Why the Casual Attitude Toward Inflation?

The Federal Reserve and the Biden administration seem to have a very casual attitude toward inflation. When inflation started to draw some attention, the Federal Reserve’s official line was that it was transitory.

U.S. Government on Verge of Losing Last AAA Credit Score

Standard and Poor, Fitch Ratings, and Moody’s Investors Service are the “Big Three” credit scoring agencies that assign grades to the creditworthiness of governments. That matters because governments with good grades get to borrow money more cheaply than governments with low grades do. Governments that manage their fiscal policies well get the best credit scores and the lowest interest rates for the money they borrow.

What Would Help Homelessness? Humility at City Hall Would Be a Good Start

The following are remarks I delivered to a Neighbors Together Oakland rally on Collaborative Ideas to Improve Public Safety


Oakland’s elected officials have been making bad plans, ignoring citizens’ wishes for a long time. In the 1950s and ’60s, “urban renewal” destroyed vibrant West Oakland neighborhoods and a thriving black business district. In 2020, City Hall passed a homeless Encampment Management Policy that ignored Oaklanders’ wishes.

California Needs an Alternative to “Housing First”
To reclaim neighborhoods from rampant homelessness, giant high-tech shelter tents are a first step

The Legal Landscape

State and local governments in the western United States (the Ninth Circuit’s jurisdiction[1]) are bound by the appellate court’s 2018 homelessness decision in Martin v City of Boise,

[A]s long as there is no option of sleeping indoors, the government cannot criminalize indigent, homeless people for sleeping outdoors, on public property, on the false premise they had a choice in the matter.

Biden’s Oil Madness

The U.S. strategic petroleum reserve is down to forty-six days of consumption, a forty-year low. This is not surprising, given that the Biden administration has used some three hundred million barrels from the reserve to flood the market to keep crude oil prices low, a political imperative with his re-election in sight.

Legislature Ramps Up Newsom’s Gun Gambit

Governor Gavin Newsom wants to add a 28th Constitutional Amendment loaded with gun restrictions. The state legislature has the governor’s back. SJR-7 would “call a constitutional convention under Article V of the Constitution of the United States for the purpose of proposing a constitutional amendment relating to firearms,” but there’s more in the pipeline.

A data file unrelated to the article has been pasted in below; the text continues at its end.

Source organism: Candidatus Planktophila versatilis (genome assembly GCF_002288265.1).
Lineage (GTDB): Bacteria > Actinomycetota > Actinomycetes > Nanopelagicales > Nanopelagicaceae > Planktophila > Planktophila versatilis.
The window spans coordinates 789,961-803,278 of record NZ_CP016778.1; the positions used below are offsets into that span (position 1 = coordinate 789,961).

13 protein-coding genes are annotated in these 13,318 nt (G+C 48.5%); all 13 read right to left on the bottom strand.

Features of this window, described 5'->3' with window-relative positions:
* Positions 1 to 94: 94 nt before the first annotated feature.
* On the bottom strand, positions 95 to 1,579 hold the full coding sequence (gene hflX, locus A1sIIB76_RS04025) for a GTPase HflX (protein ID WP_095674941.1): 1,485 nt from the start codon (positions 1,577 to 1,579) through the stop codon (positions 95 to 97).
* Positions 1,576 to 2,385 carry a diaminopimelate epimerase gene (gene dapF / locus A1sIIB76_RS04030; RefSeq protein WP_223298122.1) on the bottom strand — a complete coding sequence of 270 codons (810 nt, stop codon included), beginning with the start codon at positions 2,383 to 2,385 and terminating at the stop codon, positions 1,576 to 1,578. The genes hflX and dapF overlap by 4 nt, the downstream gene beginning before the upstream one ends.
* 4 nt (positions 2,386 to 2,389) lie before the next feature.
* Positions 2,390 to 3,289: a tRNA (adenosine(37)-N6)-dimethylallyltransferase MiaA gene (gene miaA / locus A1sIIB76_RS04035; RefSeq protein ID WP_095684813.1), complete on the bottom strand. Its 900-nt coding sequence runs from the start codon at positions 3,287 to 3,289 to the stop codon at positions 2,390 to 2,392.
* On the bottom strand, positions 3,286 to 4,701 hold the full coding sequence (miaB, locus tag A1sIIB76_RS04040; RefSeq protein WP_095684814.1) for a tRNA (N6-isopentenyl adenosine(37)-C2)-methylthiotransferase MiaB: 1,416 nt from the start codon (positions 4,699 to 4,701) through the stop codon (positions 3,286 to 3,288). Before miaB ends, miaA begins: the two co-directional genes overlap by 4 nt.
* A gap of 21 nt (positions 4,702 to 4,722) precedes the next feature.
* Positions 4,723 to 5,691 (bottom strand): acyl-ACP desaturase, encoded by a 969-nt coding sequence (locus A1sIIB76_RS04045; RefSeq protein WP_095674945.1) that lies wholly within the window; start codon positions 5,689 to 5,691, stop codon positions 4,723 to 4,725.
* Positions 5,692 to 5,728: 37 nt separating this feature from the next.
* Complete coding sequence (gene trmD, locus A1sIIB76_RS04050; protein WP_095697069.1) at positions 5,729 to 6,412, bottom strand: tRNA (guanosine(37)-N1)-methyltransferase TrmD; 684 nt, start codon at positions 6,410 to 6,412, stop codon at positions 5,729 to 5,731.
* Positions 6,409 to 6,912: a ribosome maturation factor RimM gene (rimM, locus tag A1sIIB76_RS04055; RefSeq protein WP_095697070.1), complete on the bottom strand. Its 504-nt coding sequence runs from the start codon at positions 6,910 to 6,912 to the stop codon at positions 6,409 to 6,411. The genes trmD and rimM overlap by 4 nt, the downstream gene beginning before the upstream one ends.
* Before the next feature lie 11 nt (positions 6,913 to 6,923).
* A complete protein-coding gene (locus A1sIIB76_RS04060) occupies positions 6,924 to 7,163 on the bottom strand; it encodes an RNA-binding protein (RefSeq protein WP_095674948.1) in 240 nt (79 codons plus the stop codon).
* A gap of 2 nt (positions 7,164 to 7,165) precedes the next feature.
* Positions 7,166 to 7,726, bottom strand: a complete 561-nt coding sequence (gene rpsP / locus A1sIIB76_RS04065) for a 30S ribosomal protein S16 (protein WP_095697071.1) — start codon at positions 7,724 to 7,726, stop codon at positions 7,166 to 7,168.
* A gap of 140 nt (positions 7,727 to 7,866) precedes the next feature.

The Pandemic is Over, But Pandemic Policies Are Not

President Biden told us over a year ago that “the pandemic is over.” While the virus is still mutating, the worst is clearly behind us. Recent data compiled by the Centers for Disease Control’s COVID data tracker estimates that COVID-19 causes less than 1 percent of new deaths. 

Divorcing Ourselves From Akhil Reed Amar (Part V)

The following is the final post in a five-part series on Yale’s Akhil Reed Amar’s criticism of Thomas Jefferson. Follow these links for Part I, Part II, Part III, and Part IV.

In this fifth and final post examining Akhil Amar’s NR essay arguing that Thomas Jefferson should be castigated rather than celebrated, I look at Amar’s parting shots and discuss what drove Amar to write his essay.

Can the U.S. Grow Its Way Out of the National Debt?

In April 2020, the size of the U.S. government’s total public debt outstanding as measured against the country’s GDP spiked up to 135% in the wake of government-mandated pandemic lockdowns. That’s the highest the U.S. national debt-to-GDP ratio has ever been, breaking the previous record of 121% set in the World War II era.

President Biden’s Fiscal Train Wreck

On 2023’s Labor Day, President Biden boasted of cutting the U.S. government’s budget deficit at a speech in Philadelphia.

  • Catalyst
  • Beyond Homeless
  • MyGovCost.org
  • FDAReview.org
  • OnPower.org
  • elindependent.org